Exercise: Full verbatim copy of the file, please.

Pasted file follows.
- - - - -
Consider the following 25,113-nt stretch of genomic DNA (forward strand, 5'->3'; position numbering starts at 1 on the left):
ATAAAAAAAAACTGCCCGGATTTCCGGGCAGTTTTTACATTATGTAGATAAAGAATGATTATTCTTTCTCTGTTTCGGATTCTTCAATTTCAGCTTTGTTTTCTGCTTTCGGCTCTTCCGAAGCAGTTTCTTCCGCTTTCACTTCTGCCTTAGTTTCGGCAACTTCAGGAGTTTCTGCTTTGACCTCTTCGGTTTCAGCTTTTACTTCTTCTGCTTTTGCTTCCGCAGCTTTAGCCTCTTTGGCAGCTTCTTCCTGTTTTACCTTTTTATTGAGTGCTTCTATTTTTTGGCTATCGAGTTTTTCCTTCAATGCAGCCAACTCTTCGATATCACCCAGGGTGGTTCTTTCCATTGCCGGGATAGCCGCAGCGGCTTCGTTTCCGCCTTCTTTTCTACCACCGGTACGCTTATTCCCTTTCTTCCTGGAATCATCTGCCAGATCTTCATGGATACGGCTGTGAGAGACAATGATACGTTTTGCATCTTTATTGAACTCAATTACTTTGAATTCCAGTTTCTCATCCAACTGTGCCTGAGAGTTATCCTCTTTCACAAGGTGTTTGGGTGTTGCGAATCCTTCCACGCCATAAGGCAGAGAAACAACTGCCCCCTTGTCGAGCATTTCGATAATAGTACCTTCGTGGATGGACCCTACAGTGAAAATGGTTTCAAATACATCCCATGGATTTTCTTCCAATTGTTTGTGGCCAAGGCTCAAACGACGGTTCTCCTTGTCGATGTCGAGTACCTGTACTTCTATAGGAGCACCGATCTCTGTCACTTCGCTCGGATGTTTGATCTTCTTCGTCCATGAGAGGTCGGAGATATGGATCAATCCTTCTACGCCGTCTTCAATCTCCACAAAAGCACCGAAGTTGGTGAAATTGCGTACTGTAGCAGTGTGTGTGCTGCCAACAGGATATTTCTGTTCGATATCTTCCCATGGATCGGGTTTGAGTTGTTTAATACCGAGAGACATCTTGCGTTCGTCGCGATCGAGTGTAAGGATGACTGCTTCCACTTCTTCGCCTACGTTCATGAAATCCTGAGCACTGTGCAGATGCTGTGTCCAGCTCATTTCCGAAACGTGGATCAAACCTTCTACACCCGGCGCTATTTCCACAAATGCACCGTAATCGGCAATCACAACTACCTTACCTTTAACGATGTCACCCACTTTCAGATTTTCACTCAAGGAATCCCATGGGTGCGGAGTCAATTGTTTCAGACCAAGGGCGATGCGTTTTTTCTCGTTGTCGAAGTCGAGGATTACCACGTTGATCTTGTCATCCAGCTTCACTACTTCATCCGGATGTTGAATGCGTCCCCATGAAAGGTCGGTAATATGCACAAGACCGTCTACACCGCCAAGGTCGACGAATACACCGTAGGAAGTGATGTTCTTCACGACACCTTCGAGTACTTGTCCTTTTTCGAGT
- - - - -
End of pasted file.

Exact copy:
Consider the following 25,113-nt stretch of genomic DNA (forward strand, 5'->3'; position numbering starts at 1 on the left):
ATAAAAAAAAACTGCCCGGATTTCCGGGCAGTTTTTACATTATGTAGATAAAGAATGATTATTCTTTCTCTGTTTCGGATTCTTCAATTTCAGCTTTGTTTTCTGCTTTCGGCTCTTCCGAAGCAGTTTCTTCCGCTTTCACTTCTGCCTTAGTTTCGGCAACTTCAGGAGTTTCTGCTTTGACCTCTTCGGTTTCAGCTTTTACTTCTTCTGCTTTTGCTTCCGCAGCTTTAGCCTCTTTGGCAGCTTCTTCCTGTTTTACCTTTTTATTGAGTGCTTCTATTTTTTGGCTATCGAGTTTTTCCTTCAATGCAGCCAACTCTTCGATATCACCCAGGGTGGTTCTTTCCATTGCCGGGATAGCCGCAGCGGCTTCGTTTCCGCCTTCTTTTCTACCACCGGTACGCTTATTCCCTTTCTTCCTGGAATCATCTGCCAGATCTTCATGGATACGGCTGTGAGAGACAATGATACGTTTTGCATCTTTATTGAACTCAATTACTTTGAATTCCAGTTTCTCATCCAACTGTGCCTGAGAGTTATCCTCTTTCACAAGGTGTTTGGGTGTTGCGAATCCTTCCACGCCATAAGGCAGAGAAACAACTGCCCCCTTGTCGAGCATTTCGATAATAGTACCTTCGTGGATGGACCCTACAGTGAAAATGGTTTCAAATACATCCCATGGATTTTCTTCCAATTGTTTGTGGCCAAGGCTCAAACGACGGTTCTCCTTGTCGATGTCGAGTACCTGTACTTCTATAGGAGCACCGATCTCTGTCACTTCGCTCGGATGTTTGATCTTCTTCGTCCATGAGAGGTCGGAGATATGGATCAATCCTTCTACGCCGTCTTCAATCTCCACAAAAGCACCGAAGTTGGTGAAATTGCGTACTGTAGCAGTGTGTGTGCTGCCAACAGGATATTTCTGTTCGATATCTTCCCATGGATCGGGTTTGAGTTGTTTAATACCGAGAGACATCTTGCGTTCGTCGCGATCGAGTGTAAGGATGACTGCTTCCACTTCTTCGCCTACGTTCATGAAATCCTGAGCACTGTGCAGATGCTGTGTCCAGCTCATTTCCGAAACGTGGATCAAACCTTCTACACCCGGCGCTATTTCCACAAATGCACCGTAATCGGCAATCACAACTACCTTACCTTTAACGATGTCACCCACTTTCAGATTTTCACTCAAGGAATCCCATGGGTGCGGAGTCAATTGTTTCAGACCAAGGGCGATGCGTTTTTTCTCGTTGTCGAAGTCGAGGATTACCACGTTGATCTTGTCATCCAGCTTCACTACTTCATCCGGATGTTGAATGCGTCCCCATGAAAGGTCGGTAATATGCACAAGACCGTCTACACCGCCAAGGTCGACGAATACACCGTAGGAAGTGATGTTCTTCACGACACCTTCGAGTACTTGTCCTTTTTCGAGT